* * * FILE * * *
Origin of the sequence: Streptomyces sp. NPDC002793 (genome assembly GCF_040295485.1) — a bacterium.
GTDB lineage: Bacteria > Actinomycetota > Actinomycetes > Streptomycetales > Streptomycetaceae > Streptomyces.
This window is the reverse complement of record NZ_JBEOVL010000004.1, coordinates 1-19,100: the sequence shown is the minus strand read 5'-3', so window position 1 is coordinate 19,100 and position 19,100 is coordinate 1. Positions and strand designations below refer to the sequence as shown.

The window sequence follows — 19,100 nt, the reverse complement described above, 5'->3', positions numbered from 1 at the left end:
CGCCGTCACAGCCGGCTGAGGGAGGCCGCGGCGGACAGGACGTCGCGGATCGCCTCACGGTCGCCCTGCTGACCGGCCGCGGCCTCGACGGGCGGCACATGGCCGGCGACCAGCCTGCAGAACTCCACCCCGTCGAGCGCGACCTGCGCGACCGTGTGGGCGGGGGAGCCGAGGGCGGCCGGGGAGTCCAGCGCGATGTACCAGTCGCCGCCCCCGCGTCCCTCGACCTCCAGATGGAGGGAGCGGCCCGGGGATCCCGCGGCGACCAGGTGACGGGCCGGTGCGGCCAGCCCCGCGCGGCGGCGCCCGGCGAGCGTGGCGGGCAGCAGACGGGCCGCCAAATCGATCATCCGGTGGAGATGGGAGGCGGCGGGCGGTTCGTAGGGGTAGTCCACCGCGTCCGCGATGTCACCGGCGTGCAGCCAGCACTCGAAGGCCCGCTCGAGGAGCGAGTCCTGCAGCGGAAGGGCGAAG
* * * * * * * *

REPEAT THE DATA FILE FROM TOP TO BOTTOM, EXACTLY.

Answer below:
Origin of the sequence: Streptomyces sp. NPDC002793 (genome assembly GCF_040295485.1) — a bacterium.
GTDB lineage: Bacteria > Actinomycetota > Actinomycetes > Streptomycetales > Streptomycetaceae > Streptomyces.
This window is the reverse complement of record NZ_JBEOVL010000004.1, coordinates 1-19,100: the sequence shown is the minus strand read 5'-3', so window position 1 is coordinate 19,100 and position 19,100 is coordinate 1. Positions and strand designations below refer to the sequence as shown.

The window sequence follows — 19,100 nt, the reverse complement described above, 5'->3', positions numbered from 1 at the left end:
CGCCGTCACAGCCGGCTGAGGGAGGCCGCGGCGGACAGGACGTCGCGGATCGCCTCACGGTCGCCCTGCTGACCGGCCGCGGCCTCGACGGGCGGCACATGGCCGGCGACCAGCCTGCAGAACTCCACCCCGTCGAGCGCGACCTGCGCGACCGTGTGGGCGGGGGAGCCGAGGGCGGCCGGGGAGTCCAGCGCGATGTACCAGTCGCCGCCCCCGCGTCCCTCGACCTCCAGATGGAGGGAGCGGCCCGGGGATCCCGCGGCGACCAGGTGACGGGCCGGTGCGGCCAGCCCCGCGCGGCGGCGCCCGGCGAGCGTGGCGGGCAGCAGACGGGCCGCCAAATCGATCATCCGGTGGAGATGGGAGGCGGCGGGCGGTTCGTAGGGGTAGTCCACCGCGTCCGCGATGTCACCGGCGTGCAGCCAGCACTCGAAGGCCCGCTCGAGGAGCGAGTCCTGCAGCGGAAGGGCGAAG